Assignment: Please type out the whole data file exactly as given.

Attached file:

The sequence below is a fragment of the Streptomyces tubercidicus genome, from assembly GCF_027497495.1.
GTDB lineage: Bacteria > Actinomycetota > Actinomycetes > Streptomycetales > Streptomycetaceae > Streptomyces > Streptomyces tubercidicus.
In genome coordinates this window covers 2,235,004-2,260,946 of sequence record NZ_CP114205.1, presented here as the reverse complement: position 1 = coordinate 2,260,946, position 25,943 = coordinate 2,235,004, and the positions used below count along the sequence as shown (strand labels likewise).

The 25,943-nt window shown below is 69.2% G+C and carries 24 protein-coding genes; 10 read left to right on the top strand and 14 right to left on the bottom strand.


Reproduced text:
The sequence below is a fragment of the Streptomyces tubercidicus genome, from assembly GCF_027497495.1.
GTDB lineage: Bacteria > Actinomycetota > Actinomycetes > Streptomycetales > Streptomycetaceae > Streptomyces > Streptomyces tubercidicus.
In genome coordinates this window covers 2,235,004-2,260,946 of sequence record NZ_CP114205.1, presented here as the reverse complement: position 1 = coordinate 2,260,946, position 25,943 = coordinate 2,235,004, and the positions used below count along the sequence as shown (strand labels likewise).

The 25,943-nt window shown below is 69.2% G+C and carries 24 protein-coding genes; 10 read left to right on the top strand and 14 right to left on the bottom strand.